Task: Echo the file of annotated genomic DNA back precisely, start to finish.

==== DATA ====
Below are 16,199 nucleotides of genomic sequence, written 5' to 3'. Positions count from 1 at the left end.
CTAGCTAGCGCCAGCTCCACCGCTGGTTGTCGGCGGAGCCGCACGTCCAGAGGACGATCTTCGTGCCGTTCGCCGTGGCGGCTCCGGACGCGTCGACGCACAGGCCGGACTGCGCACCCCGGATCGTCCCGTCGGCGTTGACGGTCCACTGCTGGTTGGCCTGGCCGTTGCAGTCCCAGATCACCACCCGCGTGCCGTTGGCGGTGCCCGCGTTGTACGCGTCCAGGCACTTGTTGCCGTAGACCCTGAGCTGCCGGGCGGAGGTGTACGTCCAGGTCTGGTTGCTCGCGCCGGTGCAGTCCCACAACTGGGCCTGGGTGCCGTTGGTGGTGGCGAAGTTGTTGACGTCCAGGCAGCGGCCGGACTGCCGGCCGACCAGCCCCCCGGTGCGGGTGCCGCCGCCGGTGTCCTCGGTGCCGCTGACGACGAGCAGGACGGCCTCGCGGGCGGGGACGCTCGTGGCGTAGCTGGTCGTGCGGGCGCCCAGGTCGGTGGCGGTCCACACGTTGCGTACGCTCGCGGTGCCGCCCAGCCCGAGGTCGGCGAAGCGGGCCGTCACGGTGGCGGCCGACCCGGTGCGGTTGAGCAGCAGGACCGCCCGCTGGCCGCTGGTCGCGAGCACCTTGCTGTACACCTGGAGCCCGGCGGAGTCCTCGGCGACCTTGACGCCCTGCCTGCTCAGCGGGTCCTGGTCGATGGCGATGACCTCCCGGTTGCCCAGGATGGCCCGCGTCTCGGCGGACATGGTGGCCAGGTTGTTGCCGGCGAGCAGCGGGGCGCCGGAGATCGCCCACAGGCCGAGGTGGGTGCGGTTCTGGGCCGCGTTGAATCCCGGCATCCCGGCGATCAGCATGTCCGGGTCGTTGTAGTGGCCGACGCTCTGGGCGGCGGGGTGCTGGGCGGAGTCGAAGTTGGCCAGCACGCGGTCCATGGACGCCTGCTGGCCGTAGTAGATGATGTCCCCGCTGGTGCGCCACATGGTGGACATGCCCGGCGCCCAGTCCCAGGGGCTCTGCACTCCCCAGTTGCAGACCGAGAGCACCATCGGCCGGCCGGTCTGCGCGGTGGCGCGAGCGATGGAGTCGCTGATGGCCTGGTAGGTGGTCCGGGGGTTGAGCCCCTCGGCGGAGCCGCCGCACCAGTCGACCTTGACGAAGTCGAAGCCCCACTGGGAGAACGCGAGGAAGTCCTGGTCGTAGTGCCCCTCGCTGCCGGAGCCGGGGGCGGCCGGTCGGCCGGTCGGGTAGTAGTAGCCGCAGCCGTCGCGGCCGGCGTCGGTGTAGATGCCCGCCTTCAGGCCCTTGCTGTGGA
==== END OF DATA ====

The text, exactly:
Below are 16,199 nucleotides of genomic sequence, written 5' to 3'. Positions count from 1 at the left end.
CTAGCTAGCGCCAGCTCCACCGCTGGTTGTCGGCGGAGCCGCACGTCCAGAGGACGATCTTCGTGCCGTTCGCCGTGGCGGCTCCGGACGCGTCGACGCACAGGCCGGACTGCGCACCCCGGATCGTCCCGTCGGCGTTGACGGTCCACTGCTGGTTGGCCTGGCCGTTGCAGTCCCAGATCACCACCCGCGTGCCGTTGGCGGTGCCCGCGTTGTACGCGTCCAGGCACTTGTTGCCGTAGACCCTGAGCTGCCGGGCGGAGGTGTACGTCCAGGTCTGGTTGCTCGCGCCGGTGCAGTCCCACAACTGGGCCTGGGTGCCGTTGGTGGTGGCGAAGTTGTTGACGTCCAGGCAGCGGCCGGACTGCCGGCCGACCAGCCCCCCGGTGCGGGTGCCGCCGCCGGTGTCCTCGGTGCCGCTGACGACGAGCAGGACGGCCTCGCGGGCGGGGACGCTCGTGGCGTAGCTGGTCGTGCGGGCGCCCAGGTCGGTGGCGGTCCACACGTTGCGTACGCTCGCGGTGCCGCCCAGCCCGAGGTCGGCGAAGCGGGCCGTCACGGTGGCGGCCGACCCGGTGCGGTTGAGCAGCAGGACCGCCCGCTGGCCGCTGGTCGCGAGCACCTTGCTGTACACCTGGAGCCCGGCGGAGTCCTCGGCGACCTTGACGCCCTGCCTGCTCAGCGGGTCCTGGTCGATGGCGATGACCTCCCGGTTGCCCAGGATGGCCCGCGTCTCGGCGGACATGGTGGCCAGGTTGTTGCCGGCGAGCAGCGGGGCGCCGGAGATCGCCCACAGGCCGAGGTGGGTGCGGTTCTGGGCCGCGTTGAATCCCGGCATCCCGGCGATCAGCATGTCCGGGTCGTTGTAGTGGCCGACGCTCTGGGCGGCGGGGTGCTGGGCGGAGTCGAAGTTGGCCAGCACGCGGTCCATGGACGCCTGCTGGCCGTAGTAGATGATGTCCCCGCTGGTGCGCCACATGGTGGACATGCCCGGCGCCCAGTCCCAGGGGCTCTGCACTCCCCAGTTGCAGACCGAGAGCACCATCGGCCGGCCGGTCTGCGCGGTGGCGCGAGCGATGGAGTCGCTGATGGCCTGGTAGGTGGTCCGGGGGTTGAGCCCCTCGGCGGAGCCGCCGCACCAGTCGACCTTGACGAAGTCGAAGCCCCACTGGGAGAACGCGAGGAAGTCCTGGTCGTAGTGCCCCTCGCTGCCGGAGCCGGGGGCGGCCGGTCGGCCGGTCGGGTAGTAGTAGCCGCAGCCGTCGCGGCCGGCGTCGGTGTAGATGCCCGCCTTCAGGCCCTTGCTGTGGA